This year, 52% of US companies have accelerated the adoption of artificial intelligence (AI) technologies in their business processes, according to a latest study. In marketing, AI is used to predict demand, fine-grain audience segmentation and identify its needs, as well as to automate search work.
Now AI technologies are being developed mainly by large corporations, for example, Google is working on search optimization, Facebook is using AI to improve advertising algorithms, and eBay has delegated the preparation of newsletters, advertising and push messages to robots. But gradually services become available to small businesses..
In 2022, it is unlikely that small and medium-sized businesses will be profitable to invest in the development of their own AI solutions. According to the latest data, so far 76% of organizations have little to no return on investment in AI development. Only 6% of initiatives were scaled into full-fledged projects. Therefore, if there is no opportunity to experiment with a high probability of losing money, it is better to try other people’s developments: look for clients using a “smart” look-a-like selection of Facebook audiences and use other similar services. Strengthening the role of automated tools in advertising is the main trend for small B2C businesses. As data accumulates, the algorithms start to work better. The system already now can give good results, although noticeably weaker than with manual tuning by an experienced specialist. But that’s for now.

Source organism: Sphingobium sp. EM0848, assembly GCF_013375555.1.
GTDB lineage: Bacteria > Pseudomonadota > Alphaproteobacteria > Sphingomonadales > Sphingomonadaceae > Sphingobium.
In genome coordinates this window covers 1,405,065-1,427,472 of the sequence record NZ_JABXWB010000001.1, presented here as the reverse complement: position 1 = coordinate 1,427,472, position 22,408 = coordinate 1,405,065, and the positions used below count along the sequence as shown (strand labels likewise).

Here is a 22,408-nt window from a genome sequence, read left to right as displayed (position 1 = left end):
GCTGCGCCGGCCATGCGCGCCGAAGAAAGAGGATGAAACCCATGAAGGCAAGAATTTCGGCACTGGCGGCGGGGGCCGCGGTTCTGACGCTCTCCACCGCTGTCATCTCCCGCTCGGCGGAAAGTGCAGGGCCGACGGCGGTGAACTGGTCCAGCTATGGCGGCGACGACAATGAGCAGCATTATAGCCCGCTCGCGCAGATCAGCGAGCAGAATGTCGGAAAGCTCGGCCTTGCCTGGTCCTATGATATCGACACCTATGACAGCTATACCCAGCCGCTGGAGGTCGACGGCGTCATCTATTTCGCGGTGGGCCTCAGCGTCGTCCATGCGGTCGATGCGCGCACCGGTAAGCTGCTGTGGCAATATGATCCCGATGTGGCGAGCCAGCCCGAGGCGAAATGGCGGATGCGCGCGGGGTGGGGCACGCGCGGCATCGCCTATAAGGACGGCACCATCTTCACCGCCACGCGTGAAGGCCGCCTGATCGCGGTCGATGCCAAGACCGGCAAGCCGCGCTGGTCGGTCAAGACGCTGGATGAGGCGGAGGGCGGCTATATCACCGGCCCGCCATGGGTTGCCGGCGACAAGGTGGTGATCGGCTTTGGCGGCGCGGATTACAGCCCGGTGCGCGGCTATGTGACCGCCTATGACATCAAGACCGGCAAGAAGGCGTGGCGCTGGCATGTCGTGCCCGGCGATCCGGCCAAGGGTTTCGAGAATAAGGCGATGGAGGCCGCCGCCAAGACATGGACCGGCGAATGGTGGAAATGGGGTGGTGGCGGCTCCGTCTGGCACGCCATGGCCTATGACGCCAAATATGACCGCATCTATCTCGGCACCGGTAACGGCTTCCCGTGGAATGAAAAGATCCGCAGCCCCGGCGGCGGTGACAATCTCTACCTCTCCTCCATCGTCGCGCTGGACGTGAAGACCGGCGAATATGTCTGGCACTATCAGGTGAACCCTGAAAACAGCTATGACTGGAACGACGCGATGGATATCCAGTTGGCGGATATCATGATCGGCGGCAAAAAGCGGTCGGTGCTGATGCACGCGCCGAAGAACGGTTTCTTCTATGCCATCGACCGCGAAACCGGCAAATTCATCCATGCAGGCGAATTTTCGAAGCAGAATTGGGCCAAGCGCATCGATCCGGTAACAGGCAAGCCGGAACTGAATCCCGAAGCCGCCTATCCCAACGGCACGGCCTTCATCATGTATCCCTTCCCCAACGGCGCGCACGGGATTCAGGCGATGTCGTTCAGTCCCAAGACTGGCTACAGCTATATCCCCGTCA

Experts believe that in 3–5 years, most of today’s PPC specialists will be replaced by services. Small businesses will not have to pay intermediaries to set up advertising, everything will be done by services. In the music industry, Spotify and Apple music are also getting tested. With the AI and perfect algorithm, newbie musicians have a chance to get higher organic reach. What has to be your strategy – upload tracks on schedule, buy Spotify playlist likes to get higher organic reach and stay very consistent with the fans.
The concept of using the stream as a sales tool appeared in China back in 2016, when Taobao Live technology from Alibaba was launched. Customers could watch a live broadcast, during which the seller talked about the goods, and immediately buy.
As early as 2020, two-thirds of Chinese consumers said they had tried shopping online, according to the data. Businesses are also pleased with the new technology – in the first half-hour of the online broadcast of Alibaba’s Singles Day (the local holiday of Singles Day), users made purchases of $ 7.5 billion.
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Facebook sees similar potential in Western markets. No wonder he began to test a similar technology. Several sellers have already been able to conduct live broadcasts and communicate with buyers. Customers on the stream could ask questions and immediately buy the product. TikTok also joined the trend: Walmart hypermarket chain conducted live broadcasts with sales in the application.
Experts believe that Facebook and other social networks will develop the direction of sales during the streams, commented Sarah Mae Ives, an entrepreneur and social media ads expert who created her agency, Sarah Mae Ives Social Media Inc. in 2016. She is a former health coach with a penchant for making spectacular smoothies. Sarah studied sociocultural anthropology at Western University in London, Ontario before receiving her Master of Arts in Sociology & Anthropology from Carleton University in 2006. She lives with her children near Ottawa, Ontario.. This means that it is necessary to think over scenarios for using this technology in the company’s strategy right now.